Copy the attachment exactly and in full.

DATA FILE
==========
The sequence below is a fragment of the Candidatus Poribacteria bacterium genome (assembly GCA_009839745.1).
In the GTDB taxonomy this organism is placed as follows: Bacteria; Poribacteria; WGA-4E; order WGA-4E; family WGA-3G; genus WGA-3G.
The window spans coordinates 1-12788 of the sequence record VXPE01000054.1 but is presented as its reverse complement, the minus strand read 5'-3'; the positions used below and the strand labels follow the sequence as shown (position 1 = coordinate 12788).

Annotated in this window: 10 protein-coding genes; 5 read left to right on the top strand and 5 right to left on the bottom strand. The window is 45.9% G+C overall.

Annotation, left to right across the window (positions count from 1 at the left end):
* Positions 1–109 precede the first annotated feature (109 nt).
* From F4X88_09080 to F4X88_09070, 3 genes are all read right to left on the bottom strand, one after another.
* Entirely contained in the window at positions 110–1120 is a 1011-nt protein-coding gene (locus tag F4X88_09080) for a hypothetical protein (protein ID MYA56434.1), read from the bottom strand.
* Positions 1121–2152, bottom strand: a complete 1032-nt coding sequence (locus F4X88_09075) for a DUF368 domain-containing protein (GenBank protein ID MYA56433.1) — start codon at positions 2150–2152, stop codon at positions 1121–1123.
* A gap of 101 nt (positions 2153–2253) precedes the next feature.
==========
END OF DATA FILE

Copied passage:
The sequence below is a fragment of the Candidatus Poribacteria bacterium genome (assembly GCA_009839745.1).
In the GTDB taxonomy this organism is placed as follows: Bacteria; Poribacteria; WGA-4E; order WGA-4E; family WGA-3G; genus WGA-3G.
The window spans coordinates 1-12788 of the sequence record VXPE01000054.1 but is presented as its reverse complement, the minus strand read 5'-3'; the positions used below and the strand labels follow the sequence as shown (position 1 = coordinate 12788).

Annotated in this window: 10 protein-coding genes; 5 read left to right on the top strand and 5 right to left on the bottom strand. The window is 45.9% G+C overall.

Annotation, left to right across the window (positions count from 1 at the left end):
* Positions 1–109 precede the first annotated feature (109 nt).
* From F4X88_09080 to F4X88_09070, 3 genes are all read right to left on the bottom strand, one after another.
* Entirely contained in the window at positions 110–1120 is a 1011-nt protein-coding gene (locus tag F4X88_09080) for a hypothetical protein (protein ID MYA56434.1), read from the bottom strand.
* Positions 1121–2152, bottom strand: a complete 1032-nt coding sequence (locus F4X88_09075) for a DUF368 domain-containing protein (GenBank protein ID MYA56433.1) — start codon at positions 2150–2152, stop codon at positions 1121–1123.
* A gap of 101 nt (positions 2153–2253) precedes the next feature.